Because of my career aspirations and interests I am on numerous Facebook pages and email lists for various organizations which are offering free content for my consumption during this time. After working and teaching online, it’s hard to feel enthused about more hours in front of a computer . but I try to occasionally take advantage.

There’ll be more time for such entertainments after the next couple weeks. Tonight is my last Thursday class — my pitching class. In a burst of energy, I decided to invite outside guests to our final pitches on Zoom, and, as with life events IRL, I am living with the anxiety and partial regret phase of that decision now. Nervous about my ability to play MC and wrangle the Zoom settings and make people feel appreciated.

Saturday, April 17, 2020

Our little Zoom pitchfest went very well last night. All the students rose to the occasion! Their pitches came in right at ten minutes, which was the target — I could tell they had planned and practiced.  I think we’d all been working toward this and been distracted from the reality of it being the last class. At the end, we let our guests go had a pretty emotional farewell! 

And now I am feeling a little sad. I’ve been pushing through these last weeks of class. I’ve been extra glad to be working during the pandemic, but also feeling I’ll be relieved when the performance anxiety (because even though I feel I’m a good teacher, it is my nature to feel anxiety before every class) is over. But the flip side of having that small version of “stage fright” is that I also tend to feel what I’ve labeled over the years “post-show depression.” Plus I won’t see my students anymore…

But here’s a little inspirational side note. My friend Dmitry offered the students some advice that I could stand to follow myself: “Write first thing in the morning.” During my time here in Florida, I’ve been consumed with teaching, then pitching my TV show, and then, with the pandemic and the closure of my yoga studio, wanting to walk outside before the heat, I have given up my morning writing, and my writing has gone out the window…. I have often noted that whatever I do first thing in the morning is the only think I can guarantee will get done, because the day can go off the rails at any time.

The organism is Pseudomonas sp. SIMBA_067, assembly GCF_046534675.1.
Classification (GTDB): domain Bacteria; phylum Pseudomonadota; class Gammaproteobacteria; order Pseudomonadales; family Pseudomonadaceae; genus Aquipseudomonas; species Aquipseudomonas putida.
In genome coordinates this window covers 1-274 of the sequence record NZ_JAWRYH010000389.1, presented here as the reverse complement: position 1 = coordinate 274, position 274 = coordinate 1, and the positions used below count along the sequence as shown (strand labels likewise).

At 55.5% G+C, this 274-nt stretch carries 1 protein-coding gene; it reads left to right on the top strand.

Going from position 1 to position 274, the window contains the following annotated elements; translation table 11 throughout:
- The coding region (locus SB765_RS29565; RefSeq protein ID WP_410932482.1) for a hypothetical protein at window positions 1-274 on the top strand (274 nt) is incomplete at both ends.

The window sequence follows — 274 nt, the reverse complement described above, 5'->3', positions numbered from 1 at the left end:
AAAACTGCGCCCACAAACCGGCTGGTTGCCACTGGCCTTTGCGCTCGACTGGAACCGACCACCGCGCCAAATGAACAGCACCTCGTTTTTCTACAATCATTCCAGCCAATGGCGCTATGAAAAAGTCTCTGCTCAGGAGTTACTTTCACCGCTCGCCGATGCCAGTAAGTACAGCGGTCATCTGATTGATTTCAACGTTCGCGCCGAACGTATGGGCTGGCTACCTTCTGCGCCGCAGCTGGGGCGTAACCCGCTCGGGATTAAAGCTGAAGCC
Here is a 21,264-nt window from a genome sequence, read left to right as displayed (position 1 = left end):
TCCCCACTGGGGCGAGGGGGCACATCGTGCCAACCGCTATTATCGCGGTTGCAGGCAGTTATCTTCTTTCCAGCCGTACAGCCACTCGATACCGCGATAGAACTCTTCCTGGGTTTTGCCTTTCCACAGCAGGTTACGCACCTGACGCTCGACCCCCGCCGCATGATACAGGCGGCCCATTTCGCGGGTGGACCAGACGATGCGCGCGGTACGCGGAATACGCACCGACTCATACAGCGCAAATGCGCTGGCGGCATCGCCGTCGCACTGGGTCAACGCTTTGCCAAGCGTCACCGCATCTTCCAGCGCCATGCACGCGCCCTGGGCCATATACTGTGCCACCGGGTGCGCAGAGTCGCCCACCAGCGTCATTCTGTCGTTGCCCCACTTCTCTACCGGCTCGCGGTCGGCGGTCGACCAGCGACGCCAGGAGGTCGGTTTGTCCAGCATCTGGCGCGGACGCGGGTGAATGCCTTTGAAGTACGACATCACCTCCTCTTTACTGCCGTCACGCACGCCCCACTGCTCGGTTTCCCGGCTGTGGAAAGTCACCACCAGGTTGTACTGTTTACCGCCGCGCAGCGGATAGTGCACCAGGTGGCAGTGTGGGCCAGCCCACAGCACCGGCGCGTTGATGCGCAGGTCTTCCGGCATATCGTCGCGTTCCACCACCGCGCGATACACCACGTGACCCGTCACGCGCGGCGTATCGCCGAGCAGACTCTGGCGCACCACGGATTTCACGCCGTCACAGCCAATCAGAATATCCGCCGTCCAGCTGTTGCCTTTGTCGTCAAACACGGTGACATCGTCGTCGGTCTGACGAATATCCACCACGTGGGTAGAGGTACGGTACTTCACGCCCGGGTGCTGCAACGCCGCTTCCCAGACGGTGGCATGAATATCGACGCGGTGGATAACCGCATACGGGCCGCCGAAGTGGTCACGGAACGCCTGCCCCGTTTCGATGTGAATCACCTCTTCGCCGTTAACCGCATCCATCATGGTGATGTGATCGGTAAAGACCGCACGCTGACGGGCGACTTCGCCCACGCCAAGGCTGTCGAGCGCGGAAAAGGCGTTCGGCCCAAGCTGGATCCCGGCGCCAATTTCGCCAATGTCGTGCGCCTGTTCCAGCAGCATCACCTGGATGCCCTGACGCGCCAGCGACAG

This morning, for example, this journal entry is likely the only thing I’ll write today — especially, since I’ve now done something which will end my fragile writerly flow, which is look at my newsfeed:

A Wall Street Journal article notes that yesterday marked the record for number of US deaths from Covid19  in a 24 hour period. It was 4591– up from the prior record of 2569.  There were 31,451 reported new cases, bring the total to 671,000 reported Coronavirus cases, and 33,000 deaths in the US.  Confirmed cases worldwide is more that 2.15 million and the number of deaths top 144,000. 

Other news highlights:
5.2 million Americans sought unemployment benefits last week — the month total is 22 million.
Aid programs for small companies and individuals have reached their funding caps.
Shares of Gilead Science rose 15.1% after reports that one of their experimental drugs was performing well in trials with Covid 19 patients. 
The shipments of masks and test kits from China are being delayed because of quality control issues.
Some governors in contiguous states in the west and the midwest have formed coalitions to use collective bargaining power to get supplies

After some flurry about who would be in charge, President Trump has said that the governors of states will to set the timelines for their “re-opening.”